The U.S. criminal justice system wants to deter defendants from committing crimes again. This is why, when probation is offered, it is seen as a last chance for a defendant to abide by. Now you can understand the basics of probation and what happens if you violate it. We can help you gain a better understanding to find out what you may be facing.
The Basics of Probation
After you have committed a crime, probation is seen as a type of punishment in your case. It is a set of rules or conditions that must be followed to avoid a more serious punishment. Here are some of the laws that most states follow on probation sentences:
- Usually probation will only be sentenced in the face of minor crimes, like those who have committed a first offense misdemeanor.
- It could be part of a criminal sentence, to follow alongside prison time.
- You may have to meet regularly with a probation officer and attend drug counseling and more.
- In most cases, it lasts three to five years.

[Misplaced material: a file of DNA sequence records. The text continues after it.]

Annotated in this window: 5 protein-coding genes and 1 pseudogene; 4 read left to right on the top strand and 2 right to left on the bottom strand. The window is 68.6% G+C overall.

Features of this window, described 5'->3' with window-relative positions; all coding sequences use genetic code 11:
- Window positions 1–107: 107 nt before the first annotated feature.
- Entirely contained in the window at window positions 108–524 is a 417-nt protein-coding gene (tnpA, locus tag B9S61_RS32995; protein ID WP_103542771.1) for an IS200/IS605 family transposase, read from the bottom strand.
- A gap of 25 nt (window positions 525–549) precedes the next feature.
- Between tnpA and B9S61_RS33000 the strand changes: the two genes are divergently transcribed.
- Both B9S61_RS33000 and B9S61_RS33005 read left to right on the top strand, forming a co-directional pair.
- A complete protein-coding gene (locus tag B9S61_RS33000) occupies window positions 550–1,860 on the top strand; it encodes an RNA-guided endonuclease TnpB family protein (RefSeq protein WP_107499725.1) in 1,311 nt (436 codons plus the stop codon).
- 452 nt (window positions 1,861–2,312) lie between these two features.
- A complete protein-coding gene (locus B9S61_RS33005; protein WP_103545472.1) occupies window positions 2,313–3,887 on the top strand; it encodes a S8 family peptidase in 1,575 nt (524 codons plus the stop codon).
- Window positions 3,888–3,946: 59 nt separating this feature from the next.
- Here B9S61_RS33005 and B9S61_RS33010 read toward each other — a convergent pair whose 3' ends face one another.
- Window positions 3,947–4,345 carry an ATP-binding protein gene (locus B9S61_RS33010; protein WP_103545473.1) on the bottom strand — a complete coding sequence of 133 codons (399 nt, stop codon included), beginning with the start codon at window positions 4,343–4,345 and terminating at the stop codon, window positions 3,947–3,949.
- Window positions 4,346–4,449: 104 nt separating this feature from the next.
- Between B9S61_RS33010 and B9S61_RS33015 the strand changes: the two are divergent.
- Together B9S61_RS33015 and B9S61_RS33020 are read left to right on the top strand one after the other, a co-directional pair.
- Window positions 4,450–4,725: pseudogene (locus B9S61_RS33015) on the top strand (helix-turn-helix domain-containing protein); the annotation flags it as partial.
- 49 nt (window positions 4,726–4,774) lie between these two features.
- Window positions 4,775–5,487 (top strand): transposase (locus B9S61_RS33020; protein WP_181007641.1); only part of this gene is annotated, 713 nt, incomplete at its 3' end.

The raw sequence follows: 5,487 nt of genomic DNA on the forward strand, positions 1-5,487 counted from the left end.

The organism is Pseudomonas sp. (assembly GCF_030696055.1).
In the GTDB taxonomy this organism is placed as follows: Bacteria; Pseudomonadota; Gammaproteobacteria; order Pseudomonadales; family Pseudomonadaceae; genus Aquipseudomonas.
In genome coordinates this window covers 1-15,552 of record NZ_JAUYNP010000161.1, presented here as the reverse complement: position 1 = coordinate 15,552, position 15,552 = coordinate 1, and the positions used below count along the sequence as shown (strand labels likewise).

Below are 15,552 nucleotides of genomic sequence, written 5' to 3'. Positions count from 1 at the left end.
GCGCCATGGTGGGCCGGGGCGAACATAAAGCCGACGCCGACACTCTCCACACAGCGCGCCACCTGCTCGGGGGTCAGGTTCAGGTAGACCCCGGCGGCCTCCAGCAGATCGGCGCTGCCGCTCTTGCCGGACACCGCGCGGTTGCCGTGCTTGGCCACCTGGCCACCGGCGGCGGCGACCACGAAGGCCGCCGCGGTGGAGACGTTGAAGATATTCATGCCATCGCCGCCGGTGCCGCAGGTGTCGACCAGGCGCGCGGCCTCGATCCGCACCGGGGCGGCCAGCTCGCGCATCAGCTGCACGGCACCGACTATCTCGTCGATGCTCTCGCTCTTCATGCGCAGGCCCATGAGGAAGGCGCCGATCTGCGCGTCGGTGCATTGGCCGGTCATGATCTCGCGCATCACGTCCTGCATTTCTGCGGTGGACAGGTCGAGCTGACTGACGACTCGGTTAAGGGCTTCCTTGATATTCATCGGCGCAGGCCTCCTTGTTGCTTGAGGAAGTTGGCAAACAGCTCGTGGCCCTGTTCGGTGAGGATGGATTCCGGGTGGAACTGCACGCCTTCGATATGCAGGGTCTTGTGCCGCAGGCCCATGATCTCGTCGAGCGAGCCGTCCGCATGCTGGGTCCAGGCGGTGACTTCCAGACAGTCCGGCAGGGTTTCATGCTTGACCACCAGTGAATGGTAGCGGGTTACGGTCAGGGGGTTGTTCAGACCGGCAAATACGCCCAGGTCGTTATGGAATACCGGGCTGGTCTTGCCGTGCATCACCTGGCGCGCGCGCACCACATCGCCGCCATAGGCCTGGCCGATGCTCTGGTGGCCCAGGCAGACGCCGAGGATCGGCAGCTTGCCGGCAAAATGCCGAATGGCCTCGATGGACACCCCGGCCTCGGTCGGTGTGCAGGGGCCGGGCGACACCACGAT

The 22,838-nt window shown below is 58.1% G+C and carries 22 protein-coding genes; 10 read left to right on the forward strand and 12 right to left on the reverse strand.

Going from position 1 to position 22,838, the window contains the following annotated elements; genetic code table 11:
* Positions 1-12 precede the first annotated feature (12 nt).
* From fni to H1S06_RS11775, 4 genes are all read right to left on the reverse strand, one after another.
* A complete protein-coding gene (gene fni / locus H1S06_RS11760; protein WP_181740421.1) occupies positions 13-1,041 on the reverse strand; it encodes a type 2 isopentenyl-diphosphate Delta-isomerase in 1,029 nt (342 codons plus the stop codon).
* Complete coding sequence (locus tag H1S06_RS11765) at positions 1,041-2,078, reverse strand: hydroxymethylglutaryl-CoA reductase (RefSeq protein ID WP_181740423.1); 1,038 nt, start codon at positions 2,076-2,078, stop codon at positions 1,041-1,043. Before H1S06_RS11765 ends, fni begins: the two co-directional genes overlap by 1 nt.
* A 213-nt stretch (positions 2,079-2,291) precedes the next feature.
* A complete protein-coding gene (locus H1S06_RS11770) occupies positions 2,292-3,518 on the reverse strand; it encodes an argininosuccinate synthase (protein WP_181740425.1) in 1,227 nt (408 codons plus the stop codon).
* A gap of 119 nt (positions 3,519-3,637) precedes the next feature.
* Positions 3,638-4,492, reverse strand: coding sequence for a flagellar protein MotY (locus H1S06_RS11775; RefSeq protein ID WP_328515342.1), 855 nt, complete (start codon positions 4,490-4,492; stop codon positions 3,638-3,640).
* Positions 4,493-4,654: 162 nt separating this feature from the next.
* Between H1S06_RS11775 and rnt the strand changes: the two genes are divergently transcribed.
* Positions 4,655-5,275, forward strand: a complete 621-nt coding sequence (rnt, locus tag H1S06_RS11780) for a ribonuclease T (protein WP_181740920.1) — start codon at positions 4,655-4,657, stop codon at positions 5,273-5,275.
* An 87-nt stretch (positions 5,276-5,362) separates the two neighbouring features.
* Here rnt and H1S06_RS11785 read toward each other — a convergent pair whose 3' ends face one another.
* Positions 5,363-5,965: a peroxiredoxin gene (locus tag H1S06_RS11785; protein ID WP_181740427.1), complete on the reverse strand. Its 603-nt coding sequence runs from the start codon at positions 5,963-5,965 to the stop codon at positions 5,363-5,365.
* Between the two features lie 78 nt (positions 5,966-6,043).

But what happens if you violate probation?
There are many circumstances that could lead to a probation violation, which could have a direct impact on the outcome of your case. Perhaps you didn’t complete a community service term that was expected of you, or you didn’t repay restitution to a victim of your crime. Perhaps you didn’t show up to court hearings, didn’t keep a job, skipped out on meeting with your probation officer, or committed another crime. In these cases, it is best to have an attorney on your side, and we have experience in these cases. You could receive serious consequences and you must be able to defend your rights at this time.
The judge may choose to increase your prison term or make you attend counseling, order you to pay fines and restitution, cancel your probation altogether, and more. You may have questions for us that we can answer. Call us today for more information on how we can help you in the midst of a probation violation and get you a better outcome.